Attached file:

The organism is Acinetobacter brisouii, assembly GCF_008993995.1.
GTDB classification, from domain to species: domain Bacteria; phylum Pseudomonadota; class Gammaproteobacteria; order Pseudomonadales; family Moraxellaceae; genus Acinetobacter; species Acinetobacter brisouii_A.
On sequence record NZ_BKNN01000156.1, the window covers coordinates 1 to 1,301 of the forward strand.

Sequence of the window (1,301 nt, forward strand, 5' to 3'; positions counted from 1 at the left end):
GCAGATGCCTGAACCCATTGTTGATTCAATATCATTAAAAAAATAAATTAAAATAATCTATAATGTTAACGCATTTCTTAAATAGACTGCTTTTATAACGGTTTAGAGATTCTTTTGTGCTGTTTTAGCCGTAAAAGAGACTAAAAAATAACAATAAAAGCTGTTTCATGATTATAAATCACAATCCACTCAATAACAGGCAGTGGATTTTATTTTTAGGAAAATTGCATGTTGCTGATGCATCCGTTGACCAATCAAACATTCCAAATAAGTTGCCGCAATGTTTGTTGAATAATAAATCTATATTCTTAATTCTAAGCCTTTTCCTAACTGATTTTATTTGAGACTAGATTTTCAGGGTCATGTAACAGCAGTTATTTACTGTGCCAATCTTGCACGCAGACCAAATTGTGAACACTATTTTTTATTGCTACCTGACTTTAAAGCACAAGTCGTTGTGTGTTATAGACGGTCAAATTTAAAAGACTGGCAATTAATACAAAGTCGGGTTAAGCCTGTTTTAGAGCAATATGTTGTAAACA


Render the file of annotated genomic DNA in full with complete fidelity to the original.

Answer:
The organism is Acinetobacter brisouii, assembly GCF_008993995.1.
GTDB classification, from domain to species: domain Bacteria; phylum Pseudomonadota; class Gammaproteobacteria; order Pseudomonadales; family Moraxellaceae; genus Acinetobacter; species Acinetobacter brisouii_A.
On sequence record NZ_BKNN01000156.1, the window covers coordinates 1 to 1,301 of the forward strand.

Sequence of the window (1,301 nt, forward strand, 5' to 3'; positions counted from 1 at the left end):
GCAGATGCCTGAACCCATTGTTGATTCAATATCATTAAAAAAATAAATTAAAATAATCTATAATGTTAACGCATTTCTTAAATAGACTGCTTTTATAACGGTTTAGAGATTCTTTTGTGCTGTTTTAGCCGTAAAAGAGACTAAAAAATAACAATAAAAGCTGTTTCATGATTATAAATCACAATCCACTCAATAACAGGCAGTGGATTTTATTTTTAGGAAAATTGCATGTTGCTGATGCATCCGTTGACCAATCAAACATTCCAAATAAGTTGCCGCAATGTTTGTTGAATAATAAATCTATATTCTTAATTCTAAGCCTTTTCCTAACTGATTTTATTTGAGACTAGATTTTCAGGGTCATGTAACAGCAGTTATTTACTGTGCCAATCTTGCACGCAGACCAAATTGTGAACACTATTTTTTATTGCTACCTGACTTTAAAGCACAAGTCGTTGTGTGTTATAGACGGTCAAATTTAAAAGACTGGCAATTAATACAAAGTCGGGTTAAGCCTGTTTTAGAGCAATATGTTGTAAACA